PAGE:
The news cycle is full of stories after stories about Harvey Weinstein's alleged sexual misconduct. There are what feels like hourly accusations emerging from Cara Delevingne, Gwyneth Paltrow, Angelina Jolie, Léa Seydoux and more claiming that Weistein has acted inappropriately towards them. These statements are bolstering the allegations made by the women who came forward to the New York Times and New Yorker.
Alongside these revelations are some hard-to-answer questions, like "how has Hollywood kept this culture of silence around this so-called open secret?"
Many people have wondered why more women did not come out sooner, or speak louder.
One person who attempted to answer this question was actor Terry Crews, who revealed in a series of Tweets that he had once been groped by another Hollywood executive and why he had not gone public with it.
Now, actress Evan Rachel Wood has made a 15-minute video explaining why she will still not expose the names of her rapists.
Last year, the Westworld star wrote an open letter for Rolling Stone detailing that she has been raped twice, once by an ex-partner and once by a bar manager, both before she was 22.
The now 30 year-old actress has still not revealed the names of the alleged rapists, despite the support she has received for the letter, and the changing attitudes around victim-blaming.
Wood posted the video on her Twitter and starts with lambasting how much conversation surrounding sexual abuse is being discussed as a liberal versus conservative issue. She states that conversation surrounding assault appears to be about scoring points instead of actually attempting to break down rape culture, or discuss patriarchal structures in which unhealthy behaviour can survive.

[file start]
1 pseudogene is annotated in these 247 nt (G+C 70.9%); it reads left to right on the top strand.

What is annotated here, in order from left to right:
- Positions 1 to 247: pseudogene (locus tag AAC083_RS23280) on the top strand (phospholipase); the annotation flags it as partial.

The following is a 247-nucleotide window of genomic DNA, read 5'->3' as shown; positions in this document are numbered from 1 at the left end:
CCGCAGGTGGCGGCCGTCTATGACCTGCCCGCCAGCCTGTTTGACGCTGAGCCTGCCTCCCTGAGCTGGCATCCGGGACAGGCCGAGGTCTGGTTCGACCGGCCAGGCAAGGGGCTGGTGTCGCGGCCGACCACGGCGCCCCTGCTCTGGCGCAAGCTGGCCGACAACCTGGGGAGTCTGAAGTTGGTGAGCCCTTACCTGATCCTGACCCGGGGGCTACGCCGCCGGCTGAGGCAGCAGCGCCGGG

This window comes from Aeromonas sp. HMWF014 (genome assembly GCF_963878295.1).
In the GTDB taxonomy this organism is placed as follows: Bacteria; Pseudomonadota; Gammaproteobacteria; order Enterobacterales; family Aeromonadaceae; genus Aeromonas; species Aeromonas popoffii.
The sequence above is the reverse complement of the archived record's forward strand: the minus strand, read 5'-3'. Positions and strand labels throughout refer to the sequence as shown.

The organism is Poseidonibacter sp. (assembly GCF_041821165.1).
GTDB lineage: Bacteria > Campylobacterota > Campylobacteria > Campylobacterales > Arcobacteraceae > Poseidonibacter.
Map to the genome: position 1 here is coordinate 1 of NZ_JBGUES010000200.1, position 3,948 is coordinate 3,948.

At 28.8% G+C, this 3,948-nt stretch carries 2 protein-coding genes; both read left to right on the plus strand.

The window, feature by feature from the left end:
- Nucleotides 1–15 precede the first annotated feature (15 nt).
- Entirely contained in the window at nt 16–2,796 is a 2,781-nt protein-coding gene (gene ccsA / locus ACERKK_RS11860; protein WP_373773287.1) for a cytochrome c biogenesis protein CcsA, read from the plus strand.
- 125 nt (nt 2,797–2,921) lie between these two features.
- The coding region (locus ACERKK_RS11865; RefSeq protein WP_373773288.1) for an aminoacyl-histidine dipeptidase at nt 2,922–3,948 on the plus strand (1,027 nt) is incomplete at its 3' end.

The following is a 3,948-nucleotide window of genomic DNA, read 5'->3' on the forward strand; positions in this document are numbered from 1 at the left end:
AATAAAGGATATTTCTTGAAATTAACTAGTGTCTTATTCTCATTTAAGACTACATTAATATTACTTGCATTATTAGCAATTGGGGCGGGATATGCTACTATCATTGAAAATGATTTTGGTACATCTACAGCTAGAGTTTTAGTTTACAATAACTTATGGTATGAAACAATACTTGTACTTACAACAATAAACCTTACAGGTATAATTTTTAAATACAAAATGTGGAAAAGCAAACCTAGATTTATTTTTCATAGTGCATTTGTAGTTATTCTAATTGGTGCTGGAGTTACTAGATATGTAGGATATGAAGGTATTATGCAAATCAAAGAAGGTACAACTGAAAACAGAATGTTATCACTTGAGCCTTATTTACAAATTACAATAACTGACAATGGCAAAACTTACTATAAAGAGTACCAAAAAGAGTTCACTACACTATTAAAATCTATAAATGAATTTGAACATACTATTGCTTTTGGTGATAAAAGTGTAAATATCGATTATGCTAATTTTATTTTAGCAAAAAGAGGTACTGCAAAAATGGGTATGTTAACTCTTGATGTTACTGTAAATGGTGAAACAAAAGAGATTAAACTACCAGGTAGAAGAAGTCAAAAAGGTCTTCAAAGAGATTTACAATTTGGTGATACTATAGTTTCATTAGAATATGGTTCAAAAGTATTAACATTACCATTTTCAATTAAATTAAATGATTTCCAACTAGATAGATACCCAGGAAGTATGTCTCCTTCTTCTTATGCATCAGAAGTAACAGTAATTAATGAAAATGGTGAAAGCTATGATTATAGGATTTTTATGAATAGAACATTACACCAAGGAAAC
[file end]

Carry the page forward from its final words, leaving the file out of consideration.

She then goes on to explain why women or victims may not come forward with their stories of abuse or assault, saying that they are met with almost-universal attempts to disbelieve or discredit them.
Wondering why women wait until others have come out before them against an attacker? "It is safer to do so, period. And I am guilty of this as well," explains the actress.
She says that she has not named her attackers yet because it is a "financially" and "emotionally draining thing to do, and to go through."
"If you want to know who my perpetrators were, they were very powerful, very rich, very entitled, very narcissistic white men," she goes on.
Considering that it would be her word against others, that she is only one person, that her attackers were powerful, rich and that her career could be affected she says she is not ready to come forward.
The actress said that it took her seven years to admit to herself that she was raped, such was the confusion, hurt and guilt surrounding the attack. Despite her self-proclaimed "duty" to name her abusers so they do not attack other women, she still is not ready.
Wood demonstrates the difficulty and bravery it takes to speak out and the troubling position women and people in Hollywood find themselves in.